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SEC Approves Ethereum ETFs: Staking Removal to Thank? 

Published May 24, 2024 3:34 PM
Shraddha Sharma
Published May 24, 2024 3:34 PM

Key Takeaways

  • SEC’s approval of Ethereum ETFs may imply Ethereum is treated as a commodity.
  • Staking is not included in the approved Ethereum ETFs, raising questions about its status.
  • Analysts predict that the SEC might differentiate between ETH and Staked ETH.

The Securities and Exchange Commission (SEC) approved Ethereum ETFs by at least eight applicants, with no issuer allowing staking.While the approval is seen as a positive step for Ethereum, it also raises questions regarding the exclusion of staking from these ETFs.

Staking is a process where cryptocurrency holders lock up their coins to help maintain the network and earn rewards in return. For Ethereum, this involves participating in the network’s proof-of-stake (PoS) system. For regulatory purposes, the SEC may consider Ethereum different from staked ETH.

Ethereum ETFs With No Staking

Staking rewards incentivize holders to support the network, but its inclusion in financial products like ETFs could have complicated the process. The green light to Ethereum ETFs without staking likely reflects regulatory caution, leaving unresolved questions about Ethereum’s full regulatory status and the future of staking in cryptocurrency market.

Lawyer Jake Chervinsky underlines that  the SEC has not explicitly mentioned Ethereum’s status as a non-security, but their reference to “commodity-based trust shares” implies that Ethereum might be treated as a commodity and not a security.

However, the approval process explicitly avoids including staking, which Chervinsky suggests will be a separate issue to be addressed in the future.

JAN3 CEO Samson Mow argues  that Ethereum spot ETFs will significantly underperform Bitcoin ETFs due to the exclusion of staking.

According to Mow, “Compare demand in other markets where both exist and factor in that they will not give staking rewards,” making Ethereum spot ETFs less appealing.

Staking is a process where Ethereum holders can earn rewards by locking up their coins to help maintain the network. Since these rewards will not be part of the ETFs, debate is abuzz as to whether Ethereum ETFs are less attractive to investors who might otherwise benefit from staking directly.

Staked ETH Vs ETH

Bloomberg analyst James Seyffart believes  that the SEC might differentiate between Ethereum itself and staked Ethereum.

He said in a podcast with Bankless, “[SEC might] try thread this needle and say Ethereum itself, they’re not going to call a security but staked ETH might be a security, and I don’t believe they’re going to give that up any time soon.”

He suggests that while Ethereum might not be classified as a security, staked Ethereum could be treated as one. According to the analyst, for staking to be included in an Ethereum ETF, a new round of approval might be required from the SEC. Currently, the SEC does not allow staking in ETFs.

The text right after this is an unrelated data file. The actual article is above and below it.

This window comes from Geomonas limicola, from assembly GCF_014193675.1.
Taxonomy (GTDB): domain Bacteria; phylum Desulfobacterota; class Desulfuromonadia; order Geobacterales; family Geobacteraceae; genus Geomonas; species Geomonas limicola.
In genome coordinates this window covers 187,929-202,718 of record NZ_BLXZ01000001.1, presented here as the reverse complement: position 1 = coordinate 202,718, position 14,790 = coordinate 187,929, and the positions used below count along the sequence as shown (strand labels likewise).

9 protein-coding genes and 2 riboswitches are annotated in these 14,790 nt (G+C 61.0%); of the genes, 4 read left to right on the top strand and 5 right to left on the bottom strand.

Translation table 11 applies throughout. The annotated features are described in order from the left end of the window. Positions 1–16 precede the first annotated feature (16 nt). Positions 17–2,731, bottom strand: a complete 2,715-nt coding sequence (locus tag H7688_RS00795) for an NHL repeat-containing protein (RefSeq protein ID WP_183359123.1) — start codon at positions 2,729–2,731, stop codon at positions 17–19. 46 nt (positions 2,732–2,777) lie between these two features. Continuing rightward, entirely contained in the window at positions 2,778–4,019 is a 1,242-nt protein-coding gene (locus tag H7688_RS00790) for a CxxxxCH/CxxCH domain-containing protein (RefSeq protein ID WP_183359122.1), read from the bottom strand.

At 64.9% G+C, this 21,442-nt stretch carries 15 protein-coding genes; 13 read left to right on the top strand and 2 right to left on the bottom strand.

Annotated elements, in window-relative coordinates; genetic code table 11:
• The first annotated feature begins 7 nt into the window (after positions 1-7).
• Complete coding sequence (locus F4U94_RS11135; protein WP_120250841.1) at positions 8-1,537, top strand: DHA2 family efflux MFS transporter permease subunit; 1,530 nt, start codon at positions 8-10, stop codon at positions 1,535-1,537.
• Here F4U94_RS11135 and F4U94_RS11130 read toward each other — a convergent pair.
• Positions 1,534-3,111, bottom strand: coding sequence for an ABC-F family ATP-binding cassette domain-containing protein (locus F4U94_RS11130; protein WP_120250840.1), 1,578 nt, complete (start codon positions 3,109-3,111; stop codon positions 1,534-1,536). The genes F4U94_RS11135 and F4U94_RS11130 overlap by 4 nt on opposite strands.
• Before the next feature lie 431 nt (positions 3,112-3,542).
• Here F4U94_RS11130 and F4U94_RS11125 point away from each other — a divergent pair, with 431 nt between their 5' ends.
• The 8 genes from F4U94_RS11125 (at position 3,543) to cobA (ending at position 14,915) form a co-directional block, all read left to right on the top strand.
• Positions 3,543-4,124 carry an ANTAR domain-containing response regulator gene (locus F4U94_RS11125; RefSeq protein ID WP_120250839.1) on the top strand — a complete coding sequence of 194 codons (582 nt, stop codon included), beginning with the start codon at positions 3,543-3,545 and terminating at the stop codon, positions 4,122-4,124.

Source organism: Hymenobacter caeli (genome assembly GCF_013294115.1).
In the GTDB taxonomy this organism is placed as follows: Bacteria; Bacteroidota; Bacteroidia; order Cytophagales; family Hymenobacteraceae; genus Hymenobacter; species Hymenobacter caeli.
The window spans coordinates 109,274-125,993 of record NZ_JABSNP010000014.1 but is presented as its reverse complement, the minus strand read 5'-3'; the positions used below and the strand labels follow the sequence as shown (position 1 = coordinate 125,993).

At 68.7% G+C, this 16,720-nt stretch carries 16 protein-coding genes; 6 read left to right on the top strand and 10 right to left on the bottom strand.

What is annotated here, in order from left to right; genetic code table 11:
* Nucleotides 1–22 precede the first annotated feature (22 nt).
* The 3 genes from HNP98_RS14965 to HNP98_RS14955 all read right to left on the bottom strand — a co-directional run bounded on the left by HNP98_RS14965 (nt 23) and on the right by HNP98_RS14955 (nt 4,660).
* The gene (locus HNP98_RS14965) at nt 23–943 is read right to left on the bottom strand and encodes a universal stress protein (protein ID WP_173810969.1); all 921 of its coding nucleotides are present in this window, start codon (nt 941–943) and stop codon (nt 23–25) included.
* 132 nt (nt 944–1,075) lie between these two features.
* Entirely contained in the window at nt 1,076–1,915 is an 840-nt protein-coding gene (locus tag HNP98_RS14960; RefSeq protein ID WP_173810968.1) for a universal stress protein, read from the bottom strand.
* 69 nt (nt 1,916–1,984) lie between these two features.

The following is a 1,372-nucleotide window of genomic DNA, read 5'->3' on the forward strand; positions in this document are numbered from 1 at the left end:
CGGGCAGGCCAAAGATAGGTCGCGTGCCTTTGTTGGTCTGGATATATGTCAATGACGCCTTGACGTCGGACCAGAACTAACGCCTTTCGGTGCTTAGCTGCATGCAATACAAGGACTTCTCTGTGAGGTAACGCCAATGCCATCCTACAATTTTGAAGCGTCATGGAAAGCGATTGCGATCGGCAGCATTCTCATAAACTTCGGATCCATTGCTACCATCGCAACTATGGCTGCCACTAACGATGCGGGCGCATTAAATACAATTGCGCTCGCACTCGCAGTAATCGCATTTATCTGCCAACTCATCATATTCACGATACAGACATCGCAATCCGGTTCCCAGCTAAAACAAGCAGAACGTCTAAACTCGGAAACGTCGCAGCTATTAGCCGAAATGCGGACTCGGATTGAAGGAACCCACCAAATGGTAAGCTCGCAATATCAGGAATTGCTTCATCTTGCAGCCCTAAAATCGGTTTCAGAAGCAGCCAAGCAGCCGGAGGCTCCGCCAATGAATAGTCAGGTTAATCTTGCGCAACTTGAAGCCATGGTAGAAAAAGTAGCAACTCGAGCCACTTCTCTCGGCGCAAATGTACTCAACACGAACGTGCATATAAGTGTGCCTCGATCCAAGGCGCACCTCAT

Seyffart has always been skeptical about the likelihood of staking being included in the initial approval of Ethereum ETFs. He recalls that during the initial discussions in late April and early May, there was concern about the SEC’s stance on anything potentially classified as a security, including staking.

According to the discussion, if staked Ethereum were classified as a security, it would create substantial regulatory complications, particularly concerning the Commodity Futures Trading Commission (CFTC) and the futures market.

The analyst explains that ETH Futures contracts are currently registered as commodities futures, so reclassifying staked Ethereum as a security could disrupt these markets.

He noted, “It opens up a massive can of worms with the CFTC, with the futures market, if they call it a security.”

Status of Staked ETH

Seyffart anticipates that the SEC will continue to delay making a definitive ruling on the classification of staked Ethereum. He points to ongoing lawsuits involving Coinbase and Kraken, which suggest that the SEC views staking as a security and is unlikely to change this position soon.

The analyst believes that regulatory clarity is essential and hopes that ongoing legislative changes in Congress might fasten this process.

Meanwhile, Matthew Sigel, head of digital asset research at VanEck, addressed  claims that Ethereum’s switch to proof-of-stake (PoS) was a securities transition. He argues, “Any claim that Ethereum’s move to proof-of-stake has turned it into a security, or that staking itself is a securities transaction is misguided and harmful to innovation.”

He noted, “This decentralized, community-driven process highlights that Ethereum remains a decentralized commodity, not a security, as its evolution reflects the collective agreement of its diverse global participants.”

Sigel also pointed out regulatory inconsistencies between the SEC and CFTC regarding Ethereum’s status, but he is optimistic about future regulatory clarity and further victories for digital assets due to improved political support.

A Step For Ethereum

The SEC’s approval of Ethereum ETFs is a major step forward for the asset. However, the exclusion of staking from these ETFs leaves some regulatory questions.

The removal of staked Ethereum from the approved ETFs likely facilitated the SEC’s approval by sidestepping the regulatory complexities associated with staking. The approval also reflects the SEC’s cautious approach to classifying staked Ethereum, which remains under scrutiny as a potential security.

With that, there is a need for clear regulatory guidelines as the market evolves, ensuring that future innovations in Ethereum and other cryptocurrencies can progress without legal uncertainties.

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